Cleaning a brand new gun for the first time is very different from routine maintenance. The Owner Manual states that the gun is shipped with an application of rust protectant that should be removed before firing. I disassembled the shotgun and took the parts outside and sprayed them really good and wiped the parts down before bringing them back into the house.


  Clean & Protect Your Gun


Grease and Bore Cleaner
Cleaning a New Gun

The more I handle this Citori, the more I like it. I am counting down the hours to take it to the range. A follow-up report on how it performs on the paper targets at 30 yards will be forthcoming.

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First Firing

Two Second Place Finishes in Six Rounds...


My time at the competition was cut short this weekend because the granddaughter spent the night with us the night before and she wanted to do something with Papa. There are fifteen shooters per round and the process is very slow, requiring fifteen minutes per round. So I only got to fire the gun six times today.

First Target at 30 Yards, Top Barrel, Full Choke Tube
Top Barrel, Full Choke, 30 Yards

Six times firing the gun was enough to get the feel of the gun and evaluate how it performed. I began, by using the top barrel with the Full Choke Tube. Although there weren't as many pellets on the sheet as I expected, the gun put six in the target on the first go. I suspected the gun was shooting high.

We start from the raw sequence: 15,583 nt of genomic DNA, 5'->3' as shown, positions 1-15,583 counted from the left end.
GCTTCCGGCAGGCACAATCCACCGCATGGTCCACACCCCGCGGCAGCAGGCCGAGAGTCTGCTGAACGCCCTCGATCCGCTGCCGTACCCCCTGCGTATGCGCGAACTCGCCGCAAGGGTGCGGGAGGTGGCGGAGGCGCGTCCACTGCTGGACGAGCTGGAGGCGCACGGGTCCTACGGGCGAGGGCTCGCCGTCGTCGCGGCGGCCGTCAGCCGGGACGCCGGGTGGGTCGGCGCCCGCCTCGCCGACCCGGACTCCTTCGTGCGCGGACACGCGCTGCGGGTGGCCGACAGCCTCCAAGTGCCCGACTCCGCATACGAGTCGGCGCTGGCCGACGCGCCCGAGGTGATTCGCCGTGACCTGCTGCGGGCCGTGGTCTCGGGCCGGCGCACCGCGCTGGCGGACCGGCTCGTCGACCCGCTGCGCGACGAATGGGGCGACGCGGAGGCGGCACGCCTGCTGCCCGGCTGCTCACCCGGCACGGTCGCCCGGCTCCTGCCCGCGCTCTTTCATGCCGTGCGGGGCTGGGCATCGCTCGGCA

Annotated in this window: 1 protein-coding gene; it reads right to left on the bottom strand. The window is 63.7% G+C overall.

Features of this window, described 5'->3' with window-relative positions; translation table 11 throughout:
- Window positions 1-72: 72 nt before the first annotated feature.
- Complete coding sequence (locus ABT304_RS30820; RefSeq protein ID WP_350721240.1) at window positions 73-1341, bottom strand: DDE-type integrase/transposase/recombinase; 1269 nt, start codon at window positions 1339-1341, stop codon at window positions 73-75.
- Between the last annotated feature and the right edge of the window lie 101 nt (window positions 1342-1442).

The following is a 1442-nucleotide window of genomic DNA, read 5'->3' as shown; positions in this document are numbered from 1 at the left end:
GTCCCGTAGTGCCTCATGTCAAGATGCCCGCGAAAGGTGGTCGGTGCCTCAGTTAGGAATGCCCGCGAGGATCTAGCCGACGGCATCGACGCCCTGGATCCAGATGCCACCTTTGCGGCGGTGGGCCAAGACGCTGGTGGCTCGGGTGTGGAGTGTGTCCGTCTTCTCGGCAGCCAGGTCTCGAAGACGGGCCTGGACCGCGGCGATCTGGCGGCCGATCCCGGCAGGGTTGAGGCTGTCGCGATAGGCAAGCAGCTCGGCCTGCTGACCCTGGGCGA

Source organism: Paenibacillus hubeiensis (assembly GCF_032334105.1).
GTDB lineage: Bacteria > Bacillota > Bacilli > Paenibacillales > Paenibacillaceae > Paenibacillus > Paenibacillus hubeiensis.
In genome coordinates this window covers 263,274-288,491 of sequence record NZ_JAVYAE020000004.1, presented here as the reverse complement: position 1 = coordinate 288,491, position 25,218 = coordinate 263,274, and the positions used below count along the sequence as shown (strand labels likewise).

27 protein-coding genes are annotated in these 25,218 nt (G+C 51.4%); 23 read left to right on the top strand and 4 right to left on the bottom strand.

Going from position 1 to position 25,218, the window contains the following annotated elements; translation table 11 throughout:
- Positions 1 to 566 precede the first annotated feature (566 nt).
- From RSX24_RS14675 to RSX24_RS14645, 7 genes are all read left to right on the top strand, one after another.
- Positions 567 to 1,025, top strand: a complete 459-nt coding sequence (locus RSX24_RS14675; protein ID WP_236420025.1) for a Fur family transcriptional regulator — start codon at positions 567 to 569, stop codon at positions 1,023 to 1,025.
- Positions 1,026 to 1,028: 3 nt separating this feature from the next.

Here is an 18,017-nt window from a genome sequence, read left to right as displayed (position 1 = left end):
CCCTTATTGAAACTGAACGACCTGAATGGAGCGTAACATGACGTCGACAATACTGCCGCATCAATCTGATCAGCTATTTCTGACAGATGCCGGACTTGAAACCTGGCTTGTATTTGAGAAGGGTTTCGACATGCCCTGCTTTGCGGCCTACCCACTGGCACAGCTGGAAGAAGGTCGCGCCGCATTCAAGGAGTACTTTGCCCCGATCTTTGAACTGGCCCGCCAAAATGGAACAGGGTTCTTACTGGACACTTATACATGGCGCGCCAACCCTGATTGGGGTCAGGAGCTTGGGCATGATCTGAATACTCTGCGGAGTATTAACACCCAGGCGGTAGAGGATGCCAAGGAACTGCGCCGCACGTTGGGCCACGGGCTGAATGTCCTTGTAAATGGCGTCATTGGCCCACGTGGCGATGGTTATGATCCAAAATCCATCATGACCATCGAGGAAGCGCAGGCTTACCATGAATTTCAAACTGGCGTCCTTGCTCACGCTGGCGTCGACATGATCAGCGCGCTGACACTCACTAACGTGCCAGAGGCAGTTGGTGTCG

On My Next Trip to the Range, I Will Have the Full Choke Tube in the Bottom Barrel

Had I thought to take the choke tube wrench with me to the range, I would have moved the Full Choke Tube to the bottom barrel between rounds. When the Range Inspector checked my chokes before the Shoot began, to my surprise, he commented that my choke was more open than the Standard Full Choke. I'm looking into this to learn why that would be.

I Once Had a BT-99 Trap Gun that Fired High at 30 Yards

Before my next firing, I plan to learn more about these tubes and see if I can get the exact measurements of the tubes online. There is an Extra-Full Tube, but if the measurements are too small, I won't be able to use it in the competition.


Second Target at 30 Yards, Bottom Barrel, Modified Choke Tube
Bottom Barrel, Modified Choke, 30 Yards

After firing three rounds with the top barrel, I moved to the lower barrel. The first target showed more pellets on the page, but only one on the black line.

Third Target at 30 Yards, Bottom Barrel, Modified Choke Tube
Bottom Barrel, Modified Choke, 30 Yards

Lowering my aim, still using the lower barrel, I put even more shot on the page with a better result. My plan is to switch the order of the chokes as previously mentioned, investigate the tube measurements and get more time with the gun next time. For the moment, my opinion on back-boring is up in the air.